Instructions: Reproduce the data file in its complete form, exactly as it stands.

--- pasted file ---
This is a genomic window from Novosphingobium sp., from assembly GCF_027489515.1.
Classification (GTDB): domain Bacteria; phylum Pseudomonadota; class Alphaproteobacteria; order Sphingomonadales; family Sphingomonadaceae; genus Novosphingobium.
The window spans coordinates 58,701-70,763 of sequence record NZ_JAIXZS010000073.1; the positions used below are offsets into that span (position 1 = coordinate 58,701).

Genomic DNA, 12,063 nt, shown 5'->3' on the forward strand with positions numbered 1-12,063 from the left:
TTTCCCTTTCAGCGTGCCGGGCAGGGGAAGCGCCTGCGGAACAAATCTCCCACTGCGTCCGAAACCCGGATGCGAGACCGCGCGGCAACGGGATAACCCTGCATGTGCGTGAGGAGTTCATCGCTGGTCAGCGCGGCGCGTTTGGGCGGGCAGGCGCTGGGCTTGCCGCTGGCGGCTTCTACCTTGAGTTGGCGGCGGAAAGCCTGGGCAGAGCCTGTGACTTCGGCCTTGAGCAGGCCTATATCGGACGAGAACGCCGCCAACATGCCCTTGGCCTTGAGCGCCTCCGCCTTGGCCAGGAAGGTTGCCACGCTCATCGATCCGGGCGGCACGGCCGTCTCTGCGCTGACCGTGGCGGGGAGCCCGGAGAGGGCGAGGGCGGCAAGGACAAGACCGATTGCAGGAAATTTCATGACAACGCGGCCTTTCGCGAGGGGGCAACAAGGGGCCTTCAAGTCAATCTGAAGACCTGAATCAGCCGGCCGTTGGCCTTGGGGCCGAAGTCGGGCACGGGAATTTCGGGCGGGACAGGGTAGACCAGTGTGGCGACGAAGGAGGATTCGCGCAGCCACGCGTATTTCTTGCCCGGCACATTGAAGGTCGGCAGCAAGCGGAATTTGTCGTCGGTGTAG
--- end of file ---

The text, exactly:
This is a genomic window from Novosphingobium sp., from assembly GCF_027489515.1.
Classification (GTDB): domain Bacteria; phylum Pseudomonadota; class Alphaproteobacteria; order Sphingomonadales; family Sphingomonadaceae; genus Novosphingobium.
The window spans coordinates 58,701-70,763 of sequence record NZ_JAIXZS010000073.1; the positions used below are offsets into that span (position 1 = coordinate 58,701).

Genomic DNA, 12,063 nt, shown 5'->3' on the forward strand with positions numbered 1-12,063 from the left:
TTTCCCTTTCAGCGTGCCGGGCAGGGGAAGCGCCTGCGGAACAAATCTCCCACTGCGTCCGAAACCCGGATGCGAGACCGCGCGGCAACGGGATAACCCTGCATGTGCGTGAGGAGTTCATCGCTGGTCAGCGCGGCGCGTTTGGGCGGGCAGGCGCTGGGCTTGCCGCTGGCGGCTTCTACCTTGAGTTGGCGGCGGAAAGCCTGGGCAGAGCCTGTGACTTCGGCCTTGAGCAGGCCTATATCGGACGAGAACGCCGCCAACATGCCCTTGGCCTTGAGCGCCTCCGCCTTGGCCAGGAAGGTTGCCACGCTCATCGATCCGGGCGGCACGGCCGTCTCTGCGCTGACCGTGGCGGGGAGCCCGGAGAGGGCGAGGGCGGCAAGGACAAGACCGATTGCAGGAAATTTCATGACAACGCGGCCTTTCGCGAGGGGGCAACAAGGGGCCTTCAAGTCAATCTGAAGACCTGAATCAGCCGGCCGTTGGCCTTGGGGCCGAAGTCGGGCACGGGAATTTCGGGCGGGACAGGGTAGACCAGTGTGGCGACGAAGGAGGATTCGCGCAGCCACGCGTATTTCTTGCCCGGCACATTGAAGGTCGGCAGCAAGCGGAATTTGTCGTCGGTGTAG